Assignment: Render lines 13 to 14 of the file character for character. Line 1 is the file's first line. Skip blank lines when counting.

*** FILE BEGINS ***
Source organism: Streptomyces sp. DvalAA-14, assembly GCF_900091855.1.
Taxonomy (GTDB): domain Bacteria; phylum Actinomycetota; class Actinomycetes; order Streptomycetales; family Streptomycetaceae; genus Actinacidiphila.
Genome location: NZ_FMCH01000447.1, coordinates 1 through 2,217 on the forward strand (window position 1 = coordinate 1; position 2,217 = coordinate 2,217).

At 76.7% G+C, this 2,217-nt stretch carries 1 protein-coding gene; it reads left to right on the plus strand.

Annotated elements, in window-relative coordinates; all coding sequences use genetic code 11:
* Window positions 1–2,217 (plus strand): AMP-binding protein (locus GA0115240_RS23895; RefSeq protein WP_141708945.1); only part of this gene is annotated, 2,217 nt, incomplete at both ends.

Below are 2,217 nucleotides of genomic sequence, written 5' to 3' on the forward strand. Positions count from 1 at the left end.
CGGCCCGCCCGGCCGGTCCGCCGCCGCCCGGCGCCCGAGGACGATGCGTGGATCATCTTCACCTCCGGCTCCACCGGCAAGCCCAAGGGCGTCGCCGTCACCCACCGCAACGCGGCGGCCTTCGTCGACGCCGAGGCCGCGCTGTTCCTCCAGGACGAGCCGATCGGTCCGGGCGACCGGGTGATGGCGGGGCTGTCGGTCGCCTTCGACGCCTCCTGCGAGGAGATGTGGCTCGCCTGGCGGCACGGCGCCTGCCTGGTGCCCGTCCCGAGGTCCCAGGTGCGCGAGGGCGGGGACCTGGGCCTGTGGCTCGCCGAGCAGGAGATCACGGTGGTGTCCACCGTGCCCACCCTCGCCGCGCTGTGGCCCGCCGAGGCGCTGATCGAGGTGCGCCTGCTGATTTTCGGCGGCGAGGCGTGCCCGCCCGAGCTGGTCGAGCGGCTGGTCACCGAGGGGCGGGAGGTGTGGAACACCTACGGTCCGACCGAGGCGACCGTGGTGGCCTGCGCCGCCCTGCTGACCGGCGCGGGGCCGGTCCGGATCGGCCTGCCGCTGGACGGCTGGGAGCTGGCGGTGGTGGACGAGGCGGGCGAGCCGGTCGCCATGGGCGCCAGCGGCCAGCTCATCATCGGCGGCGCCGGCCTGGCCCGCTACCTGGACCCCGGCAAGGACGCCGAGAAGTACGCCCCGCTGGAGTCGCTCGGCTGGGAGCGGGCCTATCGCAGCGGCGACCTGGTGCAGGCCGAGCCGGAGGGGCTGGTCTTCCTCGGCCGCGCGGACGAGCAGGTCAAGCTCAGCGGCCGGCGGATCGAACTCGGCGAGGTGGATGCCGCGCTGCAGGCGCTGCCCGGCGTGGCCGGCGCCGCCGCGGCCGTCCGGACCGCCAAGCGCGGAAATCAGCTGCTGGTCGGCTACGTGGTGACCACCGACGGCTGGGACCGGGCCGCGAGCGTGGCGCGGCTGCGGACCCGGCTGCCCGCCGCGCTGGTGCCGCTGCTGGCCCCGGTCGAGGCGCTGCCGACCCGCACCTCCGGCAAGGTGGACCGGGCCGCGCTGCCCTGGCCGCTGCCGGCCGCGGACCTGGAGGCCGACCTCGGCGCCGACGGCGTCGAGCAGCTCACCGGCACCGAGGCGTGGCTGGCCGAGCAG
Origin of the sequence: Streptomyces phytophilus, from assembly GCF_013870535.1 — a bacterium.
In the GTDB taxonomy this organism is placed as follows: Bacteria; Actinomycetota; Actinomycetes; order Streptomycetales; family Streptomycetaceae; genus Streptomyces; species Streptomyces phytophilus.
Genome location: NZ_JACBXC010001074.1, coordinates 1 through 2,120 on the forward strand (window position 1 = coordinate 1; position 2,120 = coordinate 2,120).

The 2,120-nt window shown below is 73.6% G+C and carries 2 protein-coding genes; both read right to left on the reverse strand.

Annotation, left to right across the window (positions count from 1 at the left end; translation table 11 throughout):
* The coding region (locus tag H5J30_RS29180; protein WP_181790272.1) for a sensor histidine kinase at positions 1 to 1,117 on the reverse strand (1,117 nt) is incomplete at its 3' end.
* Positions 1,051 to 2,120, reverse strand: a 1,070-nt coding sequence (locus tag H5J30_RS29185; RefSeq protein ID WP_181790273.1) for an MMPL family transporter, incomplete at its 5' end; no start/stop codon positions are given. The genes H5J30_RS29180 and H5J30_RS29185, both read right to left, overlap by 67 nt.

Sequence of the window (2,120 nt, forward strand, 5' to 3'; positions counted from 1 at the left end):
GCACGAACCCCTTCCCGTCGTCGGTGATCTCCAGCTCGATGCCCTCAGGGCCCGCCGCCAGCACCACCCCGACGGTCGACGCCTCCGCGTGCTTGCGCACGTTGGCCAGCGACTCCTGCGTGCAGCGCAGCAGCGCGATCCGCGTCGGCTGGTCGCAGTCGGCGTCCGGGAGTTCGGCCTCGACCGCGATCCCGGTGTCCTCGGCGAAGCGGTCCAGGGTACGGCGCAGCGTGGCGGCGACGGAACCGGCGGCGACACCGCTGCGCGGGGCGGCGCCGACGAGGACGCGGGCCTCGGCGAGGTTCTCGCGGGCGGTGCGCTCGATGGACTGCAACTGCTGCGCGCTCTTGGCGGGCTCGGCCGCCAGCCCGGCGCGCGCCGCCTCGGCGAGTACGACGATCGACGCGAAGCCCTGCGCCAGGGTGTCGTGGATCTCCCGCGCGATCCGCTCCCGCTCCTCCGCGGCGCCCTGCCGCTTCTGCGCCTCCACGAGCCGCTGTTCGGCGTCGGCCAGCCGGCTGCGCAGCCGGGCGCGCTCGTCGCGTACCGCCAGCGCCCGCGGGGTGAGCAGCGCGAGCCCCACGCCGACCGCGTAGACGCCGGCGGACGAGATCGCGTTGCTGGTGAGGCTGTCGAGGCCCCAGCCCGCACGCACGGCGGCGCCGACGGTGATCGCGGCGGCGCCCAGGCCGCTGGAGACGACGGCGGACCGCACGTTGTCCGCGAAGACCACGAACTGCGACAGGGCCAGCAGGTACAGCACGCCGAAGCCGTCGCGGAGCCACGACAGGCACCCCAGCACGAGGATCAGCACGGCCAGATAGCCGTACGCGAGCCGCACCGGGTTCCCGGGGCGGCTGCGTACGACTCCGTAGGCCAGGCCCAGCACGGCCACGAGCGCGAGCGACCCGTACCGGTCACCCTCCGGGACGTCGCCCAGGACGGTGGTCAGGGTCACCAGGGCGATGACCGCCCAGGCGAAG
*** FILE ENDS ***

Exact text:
Annotation, left to right across the window (positions count from 1 at the left end; translation table 11 throughout):
* The coding region (locus tag H5J30_RS29180; protein WP_181790272.1) for a sensor histidine kinase at positions 1 to 1,117 on the reverse strand (1,117 nt) is incomplete at its 3' end.